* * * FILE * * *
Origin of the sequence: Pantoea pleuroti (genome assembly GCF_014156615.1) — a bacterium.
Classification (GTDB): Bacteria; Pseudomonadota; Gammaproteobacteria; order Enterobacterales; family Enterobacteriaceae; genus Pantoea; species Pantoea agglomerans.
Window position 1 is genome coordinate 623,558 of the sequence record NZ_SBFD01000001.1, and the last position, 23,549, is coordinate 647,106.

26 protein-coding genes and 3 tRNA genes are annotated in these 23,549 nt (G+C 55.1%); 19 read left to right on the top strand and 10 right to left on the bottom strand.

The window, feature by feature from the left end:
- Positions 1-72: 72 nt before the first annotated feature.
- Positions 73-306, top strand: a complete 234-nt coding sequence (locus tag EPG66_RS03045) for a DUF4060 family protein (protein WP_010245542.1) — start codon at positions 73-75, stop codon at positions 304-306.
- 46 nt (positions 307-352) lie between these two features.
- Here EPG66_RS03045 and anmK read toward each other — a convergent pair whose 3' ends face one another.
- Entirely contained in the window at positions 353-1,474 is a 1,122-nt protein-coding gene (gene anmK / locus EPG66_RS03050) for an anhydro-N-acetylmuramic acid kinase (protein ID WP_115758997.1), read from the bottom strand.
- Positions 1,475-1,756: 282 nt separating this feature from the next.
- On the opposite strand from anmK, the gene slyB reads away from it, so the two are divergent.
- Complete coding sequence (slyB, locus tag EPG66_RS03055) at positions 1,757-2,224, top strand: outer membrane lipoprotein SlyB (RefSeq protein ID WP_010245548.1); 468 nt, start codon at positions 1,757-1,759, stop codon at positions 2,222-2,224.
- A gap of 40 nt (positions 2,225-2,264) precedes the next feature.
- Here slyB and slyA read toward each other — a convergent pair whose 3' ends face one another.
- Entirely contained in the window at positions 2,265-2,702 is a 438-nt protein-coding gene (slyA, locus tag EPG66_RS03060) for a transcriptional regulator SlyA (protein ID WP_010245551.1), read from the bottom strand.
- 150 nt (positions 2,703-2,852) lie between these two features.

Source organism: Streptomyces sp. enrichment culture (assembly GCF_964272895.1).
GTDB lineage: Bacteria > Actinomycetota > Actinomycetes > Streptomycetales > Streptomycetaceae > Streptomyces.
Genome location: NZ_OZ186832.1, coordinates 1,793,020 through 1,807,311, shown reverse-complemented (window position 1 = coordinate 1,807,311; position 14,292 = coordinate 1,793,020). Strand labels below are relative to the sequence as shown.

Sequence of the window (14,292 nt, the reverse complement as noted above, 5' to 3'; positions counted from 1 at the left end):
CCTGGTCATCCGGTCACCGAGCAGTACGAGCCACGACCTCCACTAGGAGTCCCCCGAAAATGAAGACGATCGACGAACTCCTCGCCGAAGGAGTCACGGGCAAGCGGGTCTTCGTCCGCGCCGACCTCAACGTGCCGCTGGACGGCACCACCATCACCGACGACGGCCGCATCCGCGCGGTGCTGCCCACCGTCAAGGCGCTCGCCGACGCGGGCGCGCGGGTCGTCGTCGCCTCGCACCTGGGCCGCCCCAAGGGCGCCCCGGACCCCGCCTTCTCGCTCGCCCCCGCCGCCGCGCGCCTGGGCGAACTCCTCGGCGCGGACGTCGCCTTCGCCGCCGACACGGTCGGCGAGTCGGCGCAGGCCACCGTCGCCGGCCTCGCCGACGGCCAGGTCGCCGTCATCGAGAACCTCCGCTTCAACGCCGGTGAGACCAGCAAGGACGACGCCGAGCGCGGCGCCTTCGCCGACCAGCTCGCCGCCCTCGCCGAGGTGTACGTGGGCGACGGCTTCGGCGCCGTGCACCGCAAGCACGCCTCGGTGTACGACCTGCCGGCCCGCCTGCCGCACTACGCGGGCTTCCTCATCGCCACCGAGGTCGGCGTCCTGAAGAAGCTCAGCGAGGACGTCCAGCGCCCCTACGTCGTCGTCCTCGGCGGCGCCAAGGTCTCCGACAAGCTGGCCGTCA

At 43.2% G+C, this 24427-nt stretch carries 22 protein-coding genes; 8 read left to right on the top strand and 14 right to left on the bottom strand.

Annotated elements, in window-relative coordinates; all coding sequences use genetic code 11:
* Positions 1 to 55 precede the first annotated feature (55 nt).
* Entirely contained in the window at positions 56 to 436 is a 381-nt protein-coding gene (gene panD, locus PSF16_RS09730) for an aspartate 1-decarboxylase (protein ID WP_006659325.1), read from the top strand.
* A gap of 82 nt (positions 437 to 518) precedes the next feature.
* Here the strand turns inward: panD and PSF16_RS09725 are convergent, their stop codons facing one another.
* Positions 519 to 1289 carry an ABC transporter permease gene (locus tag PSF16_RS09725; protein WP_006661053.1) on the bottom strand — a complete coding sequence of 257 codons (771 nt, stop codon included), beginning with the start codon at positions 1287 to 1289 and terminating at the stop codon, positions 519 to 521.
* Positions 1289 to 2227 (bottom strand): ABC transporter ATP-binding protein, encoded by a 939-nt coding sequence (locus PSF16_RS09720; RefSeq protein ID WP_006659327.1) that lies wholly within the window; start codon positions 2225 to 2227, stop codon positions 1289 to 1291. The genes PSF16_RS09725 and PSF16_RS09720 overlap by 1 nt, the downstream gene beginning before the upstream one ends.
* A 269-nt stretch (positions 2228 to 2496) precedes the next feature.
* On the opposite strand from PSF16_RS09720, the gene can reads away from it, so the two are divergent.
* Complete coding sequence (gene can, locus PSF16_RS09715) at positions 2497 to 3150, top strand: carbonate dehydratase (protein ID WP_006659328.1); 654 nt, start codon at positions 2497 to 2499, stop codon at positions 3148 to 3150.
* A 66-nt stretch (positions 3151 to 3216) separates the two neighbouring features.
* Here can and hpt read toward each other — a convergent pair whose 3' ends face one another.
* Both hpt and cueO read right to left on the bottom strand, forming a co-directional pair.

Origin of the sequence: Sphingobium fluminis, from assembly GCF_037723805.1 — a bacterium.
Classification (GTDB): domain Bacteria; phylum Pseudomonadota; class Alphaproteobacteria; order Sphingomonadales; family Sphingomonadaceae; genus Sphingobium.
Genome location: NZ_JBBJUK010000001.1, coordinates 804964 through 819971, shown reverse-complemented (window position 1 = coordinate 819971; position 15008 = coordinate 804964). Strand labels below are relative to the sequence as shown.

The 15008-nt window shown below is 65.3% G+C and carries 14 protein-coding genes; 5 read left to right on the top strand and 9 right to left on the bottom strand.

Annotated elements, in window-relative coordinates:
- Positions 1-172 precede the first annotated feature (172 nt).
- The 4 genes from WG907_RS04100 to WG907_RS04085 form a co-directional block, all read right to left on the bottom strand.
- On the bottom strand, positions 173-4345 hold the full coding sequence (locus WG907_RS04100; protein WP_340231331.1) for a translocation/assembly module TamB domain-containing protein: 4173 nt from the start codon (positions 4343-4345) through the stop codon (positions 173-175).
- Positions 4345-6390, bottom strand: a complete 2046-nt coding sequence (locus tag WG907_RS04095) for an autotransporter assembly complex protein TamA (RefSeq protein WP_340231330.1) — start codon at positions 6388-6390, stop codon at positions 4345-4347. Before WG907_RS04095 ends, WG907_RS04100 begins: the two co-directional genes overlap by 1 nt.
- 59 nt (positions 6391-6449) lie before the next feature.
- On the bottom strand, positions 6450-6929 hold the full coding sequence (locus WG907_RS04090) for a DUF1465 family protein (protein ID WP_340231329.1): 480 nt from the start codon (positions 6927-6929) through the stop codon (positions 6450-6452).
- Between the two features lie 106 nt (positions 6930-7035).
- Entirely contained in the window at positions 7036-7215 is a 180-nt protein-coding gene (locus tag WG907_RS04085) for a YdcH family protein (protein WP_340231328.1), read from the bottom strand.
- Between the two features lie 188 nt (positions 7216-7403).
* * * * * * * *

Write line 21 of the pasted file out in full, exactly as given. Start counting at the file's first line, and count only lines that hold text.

Sequence of the window (14,292 nt, the reverse complement as noted above, 5' to 3'; positions counted from 1 at the left end):